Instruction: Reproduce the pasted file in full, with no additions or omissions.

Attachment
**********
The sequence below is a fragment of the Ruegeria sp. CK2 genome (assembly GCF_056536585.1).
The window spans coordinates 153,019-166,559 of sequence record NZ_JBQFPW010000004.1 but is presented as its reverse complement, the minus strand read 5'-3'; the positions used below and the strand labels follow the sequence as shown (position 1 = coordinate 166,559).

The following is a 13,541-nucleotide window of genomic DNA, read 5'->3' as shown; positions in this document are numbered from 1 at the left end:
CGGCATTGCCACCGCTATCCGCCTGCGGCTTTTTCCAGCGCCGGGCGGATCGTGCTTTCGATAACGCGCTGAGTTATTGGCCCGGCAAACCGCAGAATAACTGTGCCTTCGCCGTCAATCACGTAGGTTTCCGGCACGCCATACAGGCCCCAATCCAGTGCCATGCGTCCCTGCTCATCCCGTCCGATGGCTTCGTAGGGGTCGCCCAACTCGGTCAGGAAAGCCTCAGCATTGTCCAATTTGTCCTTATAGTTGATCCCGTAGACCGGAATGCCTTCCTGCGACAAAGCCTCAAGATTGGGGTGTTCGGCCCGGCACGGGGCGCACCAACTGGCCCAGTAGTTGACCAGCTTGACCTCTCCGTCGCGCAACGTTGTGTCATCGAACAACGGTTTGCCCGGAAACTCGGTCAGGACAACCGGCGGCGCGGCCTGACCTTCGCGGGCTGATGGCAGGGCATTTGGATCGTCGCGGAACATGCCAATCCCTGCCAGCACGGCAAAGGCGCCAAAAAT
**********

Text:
The sequence below is a fragment of the Ruegeria sp. CK2 genome (assembly GCF_056536585.1).
The window spans coordinates 153,019-166,559 of sequence record NZ_JBQFPW010000004.1 but is presented as its reverse complement, the minus strand read 5'-3'; the positions used below and the strand labels follow the sequence as shown (position 1 = coordinate 166,559).

The following is a 13,541-nucleotide window of genomic DNA, read 5'->3' as shown; positions in this document are numbered from 1 at the left end:
CGGCATTGCCACCGCTATCCGCCTGCGGCTTTTTCCAGCGCCGGGCGGATCGTGCTTTCGATAACGCGCTGAGTTATTGGCCCGGCAAACCGCAGAATAACTGTGCCTTCGCCGTCAATCACGTAGGTTTCCGGCACGCCATACAGGCCCCAATCCAGTGCCATGCGTCCCTGCTCATCCCGTCCGATGGCTTCGTAGGGGTCGCCCAACTCGGTCAGGAAAGCCTCAGCATTGTCCAATTTGTCCTTATAGTTGATCCCGTAGACCGGAATGCCTTCCTGCGACAAAGCCTCAAGATTGGGGTGTTCGGCCCGGCACGGGGCGCACCAACTGGCCCAGTAGTTGACCAGCTTGACCTCTCCGTCGCGCAACGTTGTGTCATCGAACAACGGTTTGCCCGGAAACTCGGTCAGGACAACCGGCGGCGCGGCCTGACCTTCGCGGGCTGATGGCAGGGCATTTGGATCGTCGCGGAACATGCCAATCCCTGCCAGCACGGCAAAGGCGCCAAAAAT